Phytochemicals

By: Chloe McClanahan, v7 n6, 2012, 4–22

BioFiles Volume 7, Number 6 – Dietary Bioactives

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Throughout history, human populations have learned either by serendipity or by observation the properties of edible materials present in their environment. Even the most primitive societies often had a fairly sophisticated knowledge of the medicinal properties of local plants. This knowledge, passed down orally for centuries became documented and arranged in Indian Ayurvedic medicine or traditional Chinese medicinal practices. More recently, research interest in complementary and alternative medicine (CAM) has surged as global consumers have embraced traditional herbal preparations, dietary supplements, and functional foods for their purported disease prevention and therapeutic properties.

Although medicinal herbal therapy has been practiced for thousands of years, the identification, efficacy, and synergistic function of phytochemicals present in plants and plant-derived foods is ongoing. The phytochemicals under investigation include secondary metabolites, many which are synthesized for plant defense and adaption to environmental stress. Peer-reviewed articles have established the role of phytochemicals in regulating and modulating human health and disease prevention, but how best to harness this information into the development of safe and effective nutraceuticals or functional foods remains to be determined.

Researchers are doing more than identifying unique phytochemicals. They are documenting phytochemical attributes, including antioxidant, anti-inflammatory, antiproliferative, neuroprotective, and antiangiogenic properties. However, they are also elucidating the connections between phytochemicals and their molecular targets. Revealing these relationships and determining the role of the phytochemical interaction in cellular activities may lead to new possibilities for nutraceutical and functional food development. Primarily, those foods involved in reducing the onset of lifestyle and aging-related diseases: cancer, cardiovascular, diabetes, and neurodegenerative disease.

For example, hundreds of peer-reviewed articles have reported evidence on the antiaging properties of resveratrol. This polyphenol stilbene, found in red wine, was initially thought to directly activate sirtuin 1 (Sirt1). This is significant because the overexpression of Sirt1 protected mice from aging-related phenotypes similar to diabetes. It is now understood that resveratrol indirectly activates Sirt1 by inhibiting cAMP-degrading phosphodiesterases, leading to the activation of Epac1 (exchange protein directly activated by cAMP) and the CamKKß-AMPK pathway. Epac1 activation results in increased levels of NAD+ and Sirt1 activity. This is important because Sirt1 targeting studies have diverged from resveratrol to other phosphodiesterase inhibitors and their role in aging-related diseases.

The Sigma® Life Science nutrition research product portfolio features 500 high-purity phytochemicals isolated from various botanical sources. For those compounds that are not available from a plant origin, synthetic alternatives are available. Sigma’s catalog of phytochemicals has been classified into distinct chemical classifications for easier selection of relevant compounds.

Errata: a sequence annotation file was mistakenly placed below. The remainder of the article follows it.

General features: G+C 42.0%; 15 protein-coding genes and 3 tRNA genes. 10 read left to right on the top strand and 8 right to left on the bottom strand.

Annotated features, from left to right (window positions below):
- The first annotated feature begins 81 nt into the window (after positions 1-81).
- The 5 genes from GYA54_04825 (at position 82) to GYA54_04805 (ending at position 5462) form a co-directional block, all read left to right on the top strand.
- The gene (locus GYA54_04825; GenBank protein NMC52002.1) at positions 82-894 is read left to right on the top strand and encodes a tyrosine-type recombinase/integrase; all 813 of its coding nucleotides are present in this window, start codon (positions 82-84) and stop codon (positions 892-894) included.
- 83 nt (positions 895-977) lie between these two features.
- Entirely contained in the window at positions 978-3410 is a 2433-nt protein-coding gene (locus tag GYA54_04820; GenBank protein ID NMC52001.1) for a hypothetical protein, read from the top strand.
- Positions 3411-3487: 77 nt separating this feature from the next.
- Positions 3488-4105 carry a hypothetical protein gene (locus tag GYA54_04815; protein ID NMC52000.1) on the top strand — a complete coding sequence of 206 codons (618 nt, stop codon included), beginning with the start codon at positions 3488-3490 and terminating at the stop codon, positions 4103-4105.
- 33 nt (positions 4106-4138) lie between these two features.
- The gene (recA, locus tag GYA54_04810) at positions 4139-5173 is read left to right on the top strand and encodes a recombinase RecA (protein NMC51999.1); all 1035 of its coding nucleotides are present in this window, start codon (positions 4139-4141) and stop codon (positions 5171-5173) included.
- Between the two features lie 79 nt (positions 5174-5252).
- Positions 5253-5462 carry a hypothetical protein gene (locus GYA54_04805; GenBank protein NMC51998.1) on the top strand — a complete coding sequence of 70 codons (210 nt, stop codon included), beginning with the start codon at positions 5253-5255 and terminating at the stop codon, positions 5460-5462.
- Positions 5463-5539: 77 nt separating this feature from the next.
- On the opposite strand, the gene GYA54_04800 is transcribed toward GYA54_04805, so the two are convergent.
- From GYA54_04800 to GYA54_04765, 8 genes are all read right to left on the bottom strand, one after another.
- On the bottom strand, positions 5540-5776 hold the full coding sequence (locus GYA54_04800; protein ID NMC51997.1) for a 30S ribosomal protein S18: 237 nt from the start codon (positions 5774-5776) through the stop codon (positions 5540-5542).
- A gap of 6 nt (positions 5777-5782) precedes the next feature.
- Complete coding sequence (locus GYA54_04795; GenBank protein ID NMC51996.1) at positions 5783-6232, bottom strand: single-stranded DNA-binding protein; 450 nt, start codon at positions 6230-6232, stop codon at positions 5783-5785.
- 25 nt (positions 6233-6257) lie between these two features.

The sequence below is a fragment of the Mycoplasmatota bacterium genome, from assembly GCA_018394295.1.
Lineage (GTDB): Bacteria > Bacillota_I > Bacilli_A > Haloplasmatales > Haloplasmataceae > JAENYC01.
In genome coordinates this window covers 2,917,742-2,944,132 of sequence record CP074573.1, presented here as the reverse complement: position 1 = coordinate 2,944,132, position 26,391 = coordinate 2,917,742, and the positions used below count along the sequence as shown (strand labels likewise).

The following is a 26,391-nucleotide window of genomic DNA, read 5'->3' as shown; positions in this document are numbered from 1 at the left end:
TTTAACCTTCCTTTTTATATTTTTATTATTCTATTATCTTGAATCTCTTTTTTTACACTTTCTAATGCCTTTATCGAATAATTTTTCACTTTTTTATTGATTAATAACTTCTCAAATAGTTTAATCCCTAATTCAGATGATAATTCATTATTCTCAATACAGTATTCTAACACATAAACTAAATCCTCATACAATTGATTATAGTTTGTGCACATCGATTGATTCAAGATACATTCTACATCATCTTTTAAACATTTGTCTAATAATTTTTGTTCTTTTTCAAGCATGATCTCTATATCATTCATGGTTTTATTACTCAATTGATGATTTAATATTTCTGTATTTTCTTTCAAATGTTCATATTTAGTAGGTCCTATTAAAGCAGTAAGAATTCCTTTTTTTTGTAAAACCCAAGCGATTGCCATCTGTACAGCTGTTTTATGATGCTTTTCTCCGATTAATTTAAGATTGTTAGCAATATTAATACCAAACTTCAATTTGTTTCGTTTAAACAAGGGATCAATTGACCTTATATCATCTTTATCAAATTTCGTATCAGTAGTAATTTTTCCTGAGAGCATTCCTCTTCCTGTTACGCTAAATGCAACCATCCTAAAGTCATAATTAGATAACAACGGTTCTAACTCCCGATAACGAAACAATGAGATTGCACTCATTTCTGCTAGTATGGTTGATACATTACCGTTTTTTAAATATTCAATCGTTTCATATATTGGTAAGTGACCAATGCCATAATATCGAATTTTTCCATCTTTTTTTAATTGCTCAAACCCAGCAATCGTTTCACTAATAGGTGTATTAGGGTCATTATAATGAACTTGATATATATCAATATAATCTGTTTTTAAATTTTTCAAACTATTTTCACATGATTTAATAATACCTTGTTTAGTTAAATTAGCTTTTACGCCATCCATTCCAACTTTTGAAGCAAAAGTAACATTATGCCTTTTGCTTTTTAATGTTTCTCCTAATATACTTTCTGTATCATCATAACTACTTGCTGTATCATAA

References

  1. Murakami, A. and Ohnishi, K. Target molecules of food phytochemicals: Food science bound for the next dimension. Food Funct., (2012).
  2. Park, S.J. et al. Resveratrol ameliorates aging-related metabolic phenotypes by inhibiting cAMP phosphodiesterases. Cell. 148(3), 421-433 (2012).
  3. Pengelly, A. The constituents of medicinal plants. CABI. Publishing (2nd ed.), Oxford, UK 2004.

 

Polyphenols

Flavonoids

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Brussel sprouts, a member of the Brassicaceae family, contain the flavonoid kaempferol.

Green tea fields in Japan. Green tea contains the polyphenol tannin antioxidant EGCG.

 

Isoflavones

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Immature soy bean in the pod, commonly referred to as Edamame. Edamame is a source of the isoflavones, genistin and daidzin.

 

Anthocyanins and Anthocyanidins

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Blueberries, flowering plants of the genus Vaccinium, contain many flavonoid subclasses.

Cluster of dangling mangos. Mangos are rich in the chemopreventive agent gallic acid.

Terpenes and Terpenoids

Carotenoids

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Cherry tomatoes (Solanum lycopersicum) are rich in the potent antioxidant lycopene.

Jars of ginseng root. Ginseng is a medicinal plant that contains a class of triterpene saponins termed ginsenosides.

 

Other Terpenes and Terpenoids

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Terpenoids/isoprenoids are ubiquitous in plants and occur in most dietary plants, including ginger (Zingiber officinale).

Glycosides, Including Glucosinolates

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Hypericin and hyperforin are glycoside constituents within St. John’s Wort, a medicinal plant for depression treatment

Piperine is the alkaloid constituent in black pepper (Piper nigrum) responsible for its pungent odor.

Oils and Resin-derived Compounds

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Capsaicin is a secondary metabolite that gives chili peppers their heat.

Analytical Standards

For quality control of herbal medicinal products, reliable reference standards are needed. Sigma® Life Science offers an extensive range of analytical standards as well as several primary standards (analyzed by quantitative NMR). Visit sigma-aldrich.com/medicinalplants and find an up-to-date list of this growing product range. Browse either alphabetically, by substance class, or by plant genus.

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